17 August 2007

R.I.P.: Right not to be imprisoned without trial; 1215-2001

Greenwald makes the excellent point that the Padilla guilty verdict, although dubious and certain-to-be-appealed due to the long history of extralegal procedures (including, unquestionably, torture) carried out against him, actually demonstrates the fallacy of the Bush administration's rationale for keeping executive imprisonment without charges: once they finally did charge him, he was convicted, so the claim they made that it was "too dangerous" to try him is obvious nonsense.

Elsewhere, Glenn has pointed out that the right to be charged with a crime, and not to be imprisoned merely at the whim or accusation of the king, has been Anglo-Saxon law since the Magna Charta. It was, in fact, one of the key provisions of that document. (In case you've forgotten, the MC dates from 1215, when the nobles forced King John the One and Only to sign it at Runnymede).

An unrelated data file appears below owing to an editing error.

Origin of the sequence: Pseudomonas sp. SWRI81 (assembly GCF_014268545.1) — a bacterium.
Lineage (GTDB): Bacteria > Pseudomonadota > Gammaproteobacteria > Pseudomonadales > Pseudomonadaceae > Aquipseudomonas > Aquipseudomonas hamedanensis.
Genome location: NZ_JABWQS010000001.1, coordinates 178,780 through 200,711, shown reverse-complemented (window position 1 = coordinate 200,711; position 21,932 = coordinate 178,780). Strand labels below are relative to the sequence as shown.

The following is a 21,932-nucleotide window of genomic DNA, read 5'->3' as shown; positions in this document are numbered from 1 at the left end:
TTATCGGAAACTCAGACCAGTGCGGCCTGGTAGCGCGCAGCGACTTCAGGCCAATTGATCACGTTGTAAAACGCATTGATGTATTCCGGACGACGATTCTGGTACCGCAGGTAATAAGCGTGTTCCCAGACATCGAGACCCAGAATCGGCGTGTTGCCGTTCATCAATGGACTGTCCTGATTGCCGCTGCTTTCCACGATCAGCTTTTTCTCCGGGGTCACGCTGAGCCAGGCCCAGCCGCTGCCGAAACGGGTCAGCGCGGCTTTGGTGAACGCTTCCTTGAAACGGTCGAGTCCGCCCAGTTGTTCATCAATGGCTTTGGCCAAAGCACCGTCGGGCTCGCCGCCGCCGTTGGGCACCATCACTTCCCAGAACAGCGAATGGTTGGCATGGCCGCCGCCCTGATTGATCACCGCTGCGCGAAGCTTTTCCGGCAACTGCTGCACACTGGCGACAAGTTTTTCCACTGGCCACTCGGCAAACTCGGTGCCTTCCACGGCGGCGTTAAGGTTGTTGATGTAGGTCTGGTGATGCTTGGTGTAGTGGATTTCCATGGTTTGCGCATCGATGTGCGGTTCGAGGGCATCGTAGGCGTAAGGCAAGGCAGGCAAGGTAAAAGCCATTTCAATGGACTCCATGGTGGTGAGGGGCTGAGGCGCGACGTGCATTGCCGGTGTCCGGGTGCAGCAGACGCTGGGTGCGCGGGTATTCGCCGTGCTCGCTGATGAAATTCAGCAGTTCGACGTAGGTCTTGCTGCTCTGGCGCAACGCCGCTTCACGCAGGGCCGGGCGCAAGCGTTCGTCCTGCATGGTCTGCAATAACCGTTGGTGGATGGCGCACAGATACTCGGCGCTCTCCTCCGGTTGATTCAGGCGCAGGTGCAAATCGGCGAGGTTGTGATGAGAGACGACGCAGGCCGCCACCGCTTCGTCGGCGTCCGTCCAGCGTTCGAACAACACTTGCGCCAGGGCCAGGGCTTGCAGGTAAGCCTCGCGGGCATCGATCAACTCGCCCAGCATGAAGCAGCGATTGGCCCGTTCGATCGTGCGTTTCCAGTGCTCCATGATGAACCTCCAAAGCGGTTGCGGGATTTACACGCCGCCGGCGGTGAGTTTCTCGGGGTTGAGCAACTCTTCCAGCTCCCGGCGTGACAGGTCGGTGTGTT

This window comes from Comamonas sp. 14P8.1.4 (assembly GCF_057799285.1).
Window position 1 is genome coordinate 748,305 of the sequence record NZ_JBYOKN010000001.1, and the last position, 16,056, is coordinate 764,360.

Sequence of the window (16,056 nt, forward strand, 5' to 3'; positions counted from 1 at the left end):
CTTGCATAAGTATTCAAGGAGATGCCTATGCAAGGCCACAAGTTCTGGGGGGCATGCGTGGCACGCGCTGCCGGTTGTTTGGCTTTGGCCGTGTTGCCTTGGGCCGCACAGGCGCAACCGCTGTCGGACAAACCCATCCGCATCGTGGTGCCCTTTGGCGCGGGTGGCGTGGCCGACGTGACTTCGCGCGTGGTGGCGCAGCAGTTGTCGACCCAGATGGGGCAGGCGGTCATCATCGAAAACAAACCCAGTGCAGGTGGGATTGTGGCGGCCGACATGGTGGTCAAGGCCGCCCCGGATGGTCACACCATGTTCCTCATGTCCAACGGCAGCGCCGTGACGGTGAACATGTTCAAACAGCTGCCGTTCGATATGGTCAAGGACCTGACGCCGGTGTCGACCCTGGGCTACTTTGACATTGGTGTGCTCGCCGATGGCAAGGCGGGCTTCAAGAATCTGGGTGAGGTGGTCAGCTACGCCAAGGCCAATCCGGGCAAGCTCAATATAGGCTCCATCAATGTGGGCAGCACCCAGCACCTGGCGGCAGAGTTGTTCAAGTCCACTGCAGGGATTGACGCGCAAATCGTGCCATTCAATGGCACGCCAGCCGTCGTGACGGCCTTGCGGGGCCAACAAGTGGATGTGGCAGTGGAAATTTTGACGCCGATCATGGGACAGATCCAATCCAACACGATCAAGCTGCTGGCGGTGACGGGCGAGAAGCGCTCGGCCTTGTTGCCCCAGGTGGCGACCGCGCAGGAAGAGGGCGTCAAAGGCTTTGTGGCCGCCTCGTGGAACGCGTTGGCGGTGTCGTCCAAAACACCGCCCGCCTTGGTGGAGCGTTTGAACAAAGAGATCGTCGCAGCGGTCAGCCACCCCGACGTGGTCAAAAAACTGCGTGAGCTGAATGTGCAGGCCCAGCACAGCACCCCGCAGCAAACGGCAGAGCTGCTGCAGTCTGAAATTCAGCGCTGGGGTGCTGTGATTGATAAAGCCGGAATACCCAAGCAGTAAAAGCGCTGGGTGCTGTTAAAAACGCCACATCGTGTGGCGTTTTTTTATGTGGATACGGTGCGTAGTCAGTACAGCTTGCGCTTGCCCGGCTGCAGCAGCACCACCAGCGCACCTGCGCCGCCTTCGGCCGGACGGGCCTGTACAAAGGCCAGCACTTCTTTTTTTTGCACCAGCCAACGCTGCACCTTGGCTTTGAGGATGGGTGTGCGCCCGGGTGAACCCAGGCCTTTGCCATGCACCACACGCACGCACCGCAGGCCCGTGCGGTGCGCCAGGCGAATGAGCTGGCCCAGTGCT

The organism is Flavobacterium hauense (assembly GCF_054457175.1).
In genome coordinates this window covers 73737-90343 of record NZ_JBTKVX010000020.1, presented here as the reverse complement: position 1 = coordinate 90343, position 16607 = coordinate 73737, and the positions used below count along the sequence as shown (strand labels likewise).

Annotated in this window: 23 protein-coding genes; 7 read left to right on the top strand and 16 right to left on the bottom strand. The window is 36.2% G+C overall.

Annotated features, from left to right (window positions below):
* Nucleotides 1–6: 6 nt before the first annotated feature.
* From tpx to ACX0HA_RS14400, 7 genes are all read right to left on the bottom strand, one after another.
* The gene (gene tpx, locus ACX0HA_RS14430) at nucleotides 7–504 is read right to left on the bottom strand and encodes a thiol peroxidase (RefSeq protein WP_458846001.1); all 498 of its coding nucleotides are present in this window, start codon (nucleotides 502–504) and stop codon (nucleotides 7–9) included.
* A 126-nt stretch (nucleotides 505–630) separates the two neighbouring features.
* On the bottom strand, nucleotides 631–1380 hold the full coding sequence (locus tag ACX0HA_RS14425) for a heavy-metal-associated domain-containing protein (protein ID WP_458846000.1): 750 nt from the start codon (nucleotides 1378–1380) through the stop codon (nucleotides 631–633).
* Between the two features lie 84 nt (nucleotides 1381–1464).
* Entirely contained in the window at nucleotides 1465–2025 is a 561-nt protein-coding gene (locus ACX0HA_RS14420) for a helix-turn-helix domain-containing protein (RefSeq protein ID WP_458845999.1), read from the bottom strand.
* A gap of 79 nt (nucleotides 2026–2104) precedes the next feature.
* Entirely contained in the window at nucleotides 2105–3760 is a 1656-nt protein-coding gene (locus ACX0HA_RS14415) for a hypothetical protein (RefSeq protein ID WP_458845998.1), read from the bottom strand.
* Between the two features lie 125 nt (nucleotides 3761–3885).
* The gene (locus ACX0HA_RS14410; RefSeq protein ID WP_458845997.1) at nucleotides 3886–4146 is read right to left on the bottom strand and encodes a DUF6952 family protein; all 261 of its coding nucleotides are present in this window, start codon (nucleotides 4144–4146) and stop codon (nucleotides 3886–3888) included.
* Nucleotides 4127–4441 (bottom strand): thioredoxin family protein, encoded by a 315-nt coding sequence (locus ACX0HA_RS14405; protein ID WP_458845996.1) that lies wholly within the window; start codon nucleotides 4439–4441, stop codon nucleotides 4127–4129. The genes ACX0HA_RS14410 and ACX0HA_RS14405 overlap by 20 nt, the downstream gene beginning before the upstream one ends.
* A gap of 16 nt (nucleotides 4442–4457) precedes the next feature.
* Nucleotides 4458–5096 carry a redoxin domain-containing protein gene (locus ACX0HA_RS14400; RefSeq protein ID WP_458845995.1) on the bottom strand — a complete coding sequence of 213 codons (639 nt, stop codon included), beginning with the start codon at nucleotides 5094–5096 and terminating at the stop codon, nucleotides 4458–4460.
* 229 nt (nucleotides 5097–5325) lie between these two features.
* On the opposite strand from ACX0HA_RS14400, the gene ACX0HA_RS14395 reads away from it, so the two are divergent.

The Bush administration still claims the right to do this, upheld by an extremely right-wing Fourth Circuit panel. Supreme Court review will eventually occur, so there's hope for the restoration of our 800-year old rights.

**Please!** Don't misinterpret the above to be some kind of defense of Padilla. I'm not defending him. But the rights demonstrably guaranteed in law since long before the American constitution, and systematically violated by this Administration, must be protected. And if there is anyone who still claims, 'yeah, but it's wartime, and rights are always suspended in wartime,' I would ask that person to seriously ask himself if he really believes that this kind of war would ever end.


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